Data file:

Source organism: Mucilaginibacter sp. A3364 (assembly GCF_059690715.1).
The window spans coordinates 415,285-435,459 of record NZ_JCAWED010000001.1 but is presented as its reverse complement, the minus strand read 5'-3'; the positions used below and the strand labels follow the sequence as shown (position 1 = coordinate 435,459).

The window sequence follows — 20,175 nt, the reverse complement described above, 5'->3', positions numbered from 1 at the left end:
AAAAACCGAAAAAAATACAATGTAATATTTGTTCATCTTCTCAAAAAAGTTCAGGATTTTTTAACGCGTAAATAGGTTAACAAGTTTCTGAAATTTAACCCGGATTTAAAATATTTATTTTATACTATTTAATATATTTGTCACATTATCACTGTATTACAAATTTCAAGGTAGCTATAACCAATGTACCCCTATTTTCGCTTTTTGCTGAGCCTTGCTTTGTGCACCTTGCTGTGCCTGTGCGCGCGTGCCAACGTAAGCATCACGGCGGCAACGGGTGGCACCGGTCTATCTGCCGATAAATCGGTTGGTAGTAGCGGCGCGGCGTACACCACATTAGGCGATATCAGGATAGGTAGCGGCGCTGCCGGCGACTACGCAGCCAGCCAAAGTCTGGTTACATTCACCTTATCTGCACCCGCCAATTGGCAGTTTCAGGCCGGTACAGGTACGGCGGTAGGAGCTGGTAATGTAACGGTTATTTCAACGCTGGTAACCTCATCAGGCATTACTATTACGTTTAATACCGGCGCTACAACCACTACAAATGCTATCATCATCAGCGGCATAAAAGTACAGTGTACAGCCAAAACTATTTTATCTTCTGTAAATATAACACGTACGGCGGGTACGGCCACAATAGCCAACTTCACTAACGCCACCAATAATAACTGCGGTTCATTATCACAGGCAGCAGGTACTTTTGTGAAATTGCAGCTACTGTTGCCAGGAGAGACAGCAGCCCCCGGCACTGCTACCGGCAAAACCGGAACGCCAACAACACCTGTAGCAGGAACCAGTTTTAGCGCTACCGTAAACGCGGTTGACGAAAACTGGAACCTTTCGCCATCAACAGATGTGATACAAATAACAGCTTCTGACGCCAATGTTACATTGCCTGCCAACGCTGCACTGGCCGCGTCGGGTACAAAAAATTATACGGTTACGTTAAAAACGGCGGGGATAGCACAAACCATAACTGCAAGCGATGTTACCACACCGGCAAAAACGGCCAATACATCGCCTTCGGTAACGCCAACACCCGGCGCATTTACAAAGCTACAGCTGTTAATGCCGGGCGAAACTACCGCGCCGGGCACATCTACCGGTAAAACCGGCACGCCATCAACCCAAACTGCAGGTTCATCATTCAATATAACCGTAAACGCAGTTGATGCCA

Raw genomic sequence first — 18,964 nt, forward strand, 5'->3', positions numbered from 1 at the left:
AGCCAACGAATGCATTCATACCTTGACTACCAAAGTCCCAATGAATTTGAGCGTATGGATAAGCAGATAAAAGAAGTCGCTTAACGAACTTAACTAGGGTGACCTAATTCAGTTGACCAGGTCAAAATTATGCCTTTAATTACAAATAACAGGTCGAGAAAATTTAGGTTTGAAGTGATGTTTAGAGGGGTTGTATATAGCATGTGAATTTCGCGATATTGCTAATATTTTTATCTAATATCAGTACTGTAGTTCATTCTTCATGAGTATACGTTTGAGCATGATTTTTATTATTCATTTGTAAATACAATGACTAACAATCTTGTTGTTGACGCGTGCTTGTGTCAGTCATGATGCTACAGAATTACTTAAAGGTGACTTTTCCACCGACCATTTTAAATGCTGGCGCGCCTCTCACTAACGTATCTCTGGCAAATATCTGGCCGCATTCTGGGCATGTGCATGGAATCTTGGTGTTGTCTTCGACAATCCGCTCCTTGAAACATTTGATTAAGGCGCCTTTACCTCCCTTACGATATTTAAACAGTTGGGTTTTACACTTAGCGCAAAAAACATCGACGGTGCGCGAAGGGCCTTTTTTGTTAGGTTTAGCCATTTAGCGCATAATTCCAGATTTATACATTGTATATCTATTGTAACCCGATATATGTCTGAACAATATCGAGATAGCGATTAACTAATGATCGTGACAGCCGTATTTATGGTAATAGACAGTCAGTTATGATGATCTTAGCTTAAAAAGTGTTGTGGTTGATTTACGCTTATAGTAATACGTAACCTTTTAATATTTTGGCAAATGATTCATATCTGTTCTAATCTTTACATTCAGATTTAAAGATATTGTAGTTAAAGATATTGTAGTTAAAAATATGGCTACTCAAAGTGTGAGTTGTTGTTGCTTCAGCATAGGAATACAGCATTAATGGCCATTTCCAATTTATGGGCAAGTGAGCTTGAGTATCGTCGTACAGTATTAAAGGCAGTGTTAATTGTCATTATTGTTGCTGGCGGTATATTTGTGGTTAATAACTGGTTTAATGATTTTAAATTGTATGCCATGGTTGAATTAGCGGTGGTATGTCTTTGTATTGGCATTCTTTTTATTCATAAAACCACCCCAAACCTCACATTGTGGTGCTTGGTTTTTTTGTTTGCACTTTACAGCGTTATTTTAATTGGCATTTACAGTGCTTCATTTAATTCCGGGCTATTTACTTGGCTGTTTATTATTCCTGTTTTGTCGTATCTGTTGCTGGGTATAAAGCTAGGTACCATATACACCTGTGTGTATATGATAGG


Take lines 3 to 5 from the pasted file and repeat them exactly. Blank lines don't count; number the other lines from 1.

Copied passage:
The window sequence follows — 20,175 nt, the reverse complement described above, 5'->3', positions numbered from 1 at the left end:
AAAAACCGAAAAAAATACAATGTAATATTTGTTCATCTTCTCAAAAAAGTTCAGGATTTTTTAACGCGTAAATAGGTTAACAAGTTTCTGAAATTTAACCCGGATTTAAAATATTTATTTTATACTATTTAATATATTTGTCACATTATCACTGTATTACAAATTTCAAGGTAGCTATAACCAATGTACCCCTATTTTCGCTTTTTGCTGAGCCTTGCTTTGTGCACCTTGCTGTGCCTGTGCGCGCGTGCCAACGTAAGCATCACGGCGGCAACGGGTGGCACCGGTCTATCTGCCGATAAATCGGTTGGTAGTAGCGGCGCGGCGTACACCACATTAGGCGATATCAGGATAGGTAGCGGCGCTGCCGGCGACTACGCAGCCAGCCAAAGTCTGGTTACATTCACCTTATCTGCACCCGCCAATTGGCAGTTTCAGGCCGGTACAGGTACGGCGGTAGGAGCTGGTAATGTAACGGTTATTTCAACGCTGGTAACCTCATCAGGCATTACTATTACGTTTAATACCGGCGCTACAACCACTACAAATGCTATCATCATCAGCGGCATAAAAGTACAGTGTACAGCCAAAACTATTTTATCTTCTGTAAATATAACACGTACGGCGGGTACGGCCACAATAGCCAACTTCACTAACGCCACCAATAATAACTGCGGTTCATTATCACAGGCAGCAGGTACTTTTGTGAAATTGCAGCTACTGTTGCCAGGAGAGACAGCAGCCCCCGGCACTGCTACCGGCAAAACCGGAACGCCAACAACACCTGTAGCAGGAACCAGTTTTAGCGCTACCGTAAACGCGGTTGACGAAAACTGGAACCTTTCGCCATCAACAGATGTGATACAAATAACAGCTTCTGACGCCAATGTTACATTGCCTGCCAACGCTGCACTGGCCGCGTCGGGTACAAAAAATTATACGGTTACGTTAAAAACGGCGGGGATAGCACAAACCATAACTGCAAGCGATGTTACCACACCGGCAAAAACGGCCAATACATCGCCTTCGGTAACGCCAACACCCGGCGCATTTACAAAGCTACAGCTGTTAATGCCGGGCGAAACTACCGCGCCGGGCACATCTACCGGTAAAACCGGCACGCCATCAACCCAAACTGCAGGTTCATCATTCAATATAACCGTAAACGCAGTTGATGCCA

Raw genomic sequence first — 18,964 nt, forward strand, 5'->3', positions numbered from 1 at the left: